Might it be possible for a parent to groom an infant’s gourmet palate by feeding her things like braised pork shoulder? Puréed, of course, since she hasn’t any teeth, but chef Lars Thorvald wants his baby daughter Eva to share in his passion for good food.  (Ok, parents before you come after me or the author of Kitchens of the Great Midwest with your pitchforks, this is a novel; feeding an infant puréed pork shoulder would probably land you in colicky baby hell.)  Unfortunately for baby Eva, shortly after her sommelier mother asks for a divorce via letter her father suffers a heart attack and dies; she is subsequently adopted by her father’s brother and his fiancée.  Thus begins Eva’s peripatetic journey around the Midwest from Minnesota to Iowa to Chicago back to Minnesota.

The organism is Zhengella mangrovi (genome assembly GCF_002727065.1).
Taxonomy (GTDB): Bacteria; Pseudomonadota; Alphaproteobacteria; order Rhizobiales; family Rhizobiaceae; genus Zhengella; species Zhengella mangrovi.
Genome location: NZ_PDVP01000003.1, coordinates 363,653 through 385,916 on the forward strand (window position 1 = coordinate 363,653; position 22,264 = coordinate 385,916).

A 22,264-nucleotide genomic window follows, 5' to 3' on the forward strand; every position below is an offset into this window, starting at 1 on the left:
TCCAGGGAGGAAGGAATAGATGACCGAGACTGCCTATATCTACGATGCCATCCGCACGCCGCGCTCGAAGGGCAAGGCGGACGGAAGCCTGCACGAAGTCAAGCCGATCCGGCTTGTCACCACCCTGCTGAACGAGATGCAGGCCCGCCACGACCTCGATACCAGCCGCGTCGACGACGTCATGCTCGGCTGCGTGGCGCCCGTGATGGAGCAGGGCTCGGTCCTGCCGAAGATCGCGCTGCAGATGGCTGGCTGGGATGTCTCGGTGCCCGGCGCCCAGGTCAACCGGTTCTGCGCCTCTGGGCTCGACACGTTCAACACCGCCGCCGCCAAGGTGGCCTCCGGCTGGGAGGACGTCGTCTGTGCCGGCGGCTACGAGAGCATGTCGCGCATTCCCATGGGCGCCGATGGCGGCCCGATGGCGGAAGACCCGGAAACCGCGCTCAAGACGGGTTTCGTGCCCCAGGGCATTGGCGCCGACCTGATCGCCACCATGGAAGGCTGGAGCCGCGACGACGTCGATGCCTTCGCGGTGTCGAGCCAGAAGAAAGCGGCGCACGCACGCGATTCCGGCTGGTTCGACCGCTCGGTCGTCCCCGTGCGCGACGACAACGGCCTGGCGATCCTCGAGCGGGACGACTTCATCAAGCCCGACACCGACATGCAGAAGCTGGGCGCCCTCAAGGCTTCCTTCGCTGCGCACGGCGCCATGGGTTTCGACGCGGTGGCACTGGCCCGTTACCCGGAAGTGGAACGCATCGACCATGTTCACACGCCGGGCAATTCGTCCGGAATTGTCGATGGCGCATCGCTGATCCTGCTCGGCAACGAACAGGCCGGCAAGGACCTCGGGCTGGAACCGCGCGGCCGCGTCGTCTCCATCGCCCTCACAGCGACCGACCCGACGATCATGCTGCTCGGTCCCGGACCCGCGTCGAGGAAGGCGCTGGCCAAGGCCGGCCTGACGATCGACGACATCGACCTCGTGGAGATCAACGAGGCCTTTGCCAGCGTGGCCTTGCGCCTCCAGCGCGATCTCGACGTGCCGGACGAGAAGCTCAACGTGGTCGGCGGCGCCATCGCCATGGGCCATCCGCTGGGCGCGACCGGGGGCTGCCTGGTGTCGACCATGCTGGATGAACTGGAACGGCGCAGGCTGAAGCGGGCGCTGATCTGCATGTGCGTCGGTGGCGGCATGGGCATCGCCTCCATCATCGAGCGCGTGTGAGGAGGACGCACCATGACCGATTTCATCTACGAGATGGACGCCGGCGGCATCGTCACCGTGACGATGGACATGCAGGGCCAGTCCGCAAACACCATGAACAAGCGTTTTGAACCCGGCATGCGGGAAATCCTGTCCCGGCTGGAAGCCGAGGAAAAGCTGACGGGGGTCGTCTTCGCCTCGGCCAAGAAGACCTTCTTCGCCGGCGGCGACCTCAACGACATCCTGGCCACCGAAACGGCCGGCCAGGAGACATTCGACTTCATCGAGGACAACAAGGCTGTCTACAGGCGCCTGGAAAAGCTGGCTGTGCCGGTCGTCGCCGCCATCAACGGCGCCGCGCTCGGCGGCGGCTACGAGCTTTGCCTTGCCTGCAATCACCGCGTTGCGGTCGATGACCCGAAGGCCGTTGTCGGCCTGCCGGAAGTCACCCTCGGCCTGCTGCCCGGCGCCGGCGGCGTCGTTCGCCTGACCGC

As Eva grows up and develops her unique palate, her story is told by a collection of narrators sometimes only tangentially related to Eva: Eva’s father, her cousin, a first boyfriend, a jealous rival (rival? spoiled attention seeker? crazy person?), a good friend’s feckless brother, a Lutheran Minnesota housewife entering her bars in a state fair baking contest (I dare you not to read that chapter with Marge Gunderson’s voice in your head, I dare you), and, finally, Eva’s mother.  Only one chapter is told by Eva herself, at the age of eleven, when she is cultivating habaneros (using her cousin Randy’s marijuana growing operation after he goes to rehab) and being abused by other kids on the bus (that chapter takes place in Des Moines, IA, and it’s pretty cringe-worthy; the kids got off lightly, in my opinion).  Eva’s talent at building unforgettable flavor combinations and meals are a combination of her father’s passion for food and her mother’s passion for wine.  On a first date with her high school boyfriend, she makes the acquaintance of the restaurant’s chef when she suggests the dish has too much rosemary – the chef asks her to identify all the ingredients and Eva does, in the way an experienced oenophile can tell what type of wood was used in the wine cask just by taste.  Kitchens of the Great Midwest is filled with a love of food, and taste, and texture, and family, and kitchens, a room where famililes are meant to come together.